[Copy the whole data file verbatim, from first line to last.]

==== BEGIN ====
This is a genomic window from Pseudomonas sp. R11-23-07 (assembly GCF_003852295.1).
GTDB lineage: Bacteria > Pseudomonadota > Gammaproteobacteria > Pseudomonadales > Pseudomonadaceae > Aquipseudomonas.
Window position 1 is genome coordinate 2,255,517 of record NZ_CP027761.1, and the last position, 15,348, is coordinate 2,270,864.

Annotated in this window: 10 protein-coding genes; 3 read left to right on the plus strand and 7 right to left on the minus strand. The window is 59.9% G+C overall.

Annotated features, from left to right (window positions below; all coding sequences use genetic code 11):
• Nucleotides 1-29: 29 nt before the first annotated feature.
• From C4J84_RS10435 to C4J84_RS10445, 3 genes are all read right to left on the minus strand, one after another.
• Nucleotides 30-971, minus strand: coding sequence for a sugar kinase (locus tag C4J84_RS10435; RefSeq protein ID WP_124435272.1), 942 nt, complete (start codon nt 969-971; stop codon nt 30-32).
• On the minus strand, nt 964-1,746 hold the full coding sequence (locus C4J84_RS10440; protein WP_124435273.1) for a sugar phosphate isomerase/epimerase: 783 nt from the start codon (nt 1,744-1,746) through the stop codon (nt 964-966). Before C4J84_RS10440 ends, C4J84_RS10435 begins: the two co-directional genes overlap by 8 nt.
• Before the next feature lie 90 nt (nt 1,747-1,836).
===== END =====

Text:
This is a genomic window from Pseudomonas sp. R11-23-07 (assembly GCF_003852295.1).
GTDB lineage: Bacteria > Pseudomonadota > Gammaproteobacteria > Pseudomonadales > Pseudomonadaceae > Aquipseudomonas.
Window position 1 is genome coordinate 2,255,517 of record NZ_CP027761.1, and the last position, 15,348, is coordinate 2,270,864.

Annotated in this window: 10 protein-coding genes; 3 read left to right on the plus strand and 7 right to left on the minus strand. The window is 59.9% G+C overall.

Annotated features, from left to right (window positions below; all coding sequences use genetic code 11):
• Nucleotides 1-29: 29 nt before the first annotated feature.
• From C4J84_RS10435 to C4J84_RS10445, 3 genes are all read right to left on the minus strand, one after another.
• Nucleotides 30-971, minus strand: coding sequence for a sugar kinase (locus tag C4J84_RS10435; RefSeq protein ID WP_124435272.1), 942 nt, complete (start codon nt 969-971; stop codon nt 30-32).
• On the minus strand, nt 964-1,746 hold the full coding sequence (locus C4J84_RS10440; protein WP_124435273.1) for a sugar phosphate isomerase/epimerase: 783 nt from the start codon (nt 1,744-1,746) through the stop codon (nt 964-966). Before C4J84_RS10440 ends, C4J84_RS10435 begins: the two co-directional genes overlap by 8 nt.
• Before the next feature lie 90 nt (nt 1,747-1,836).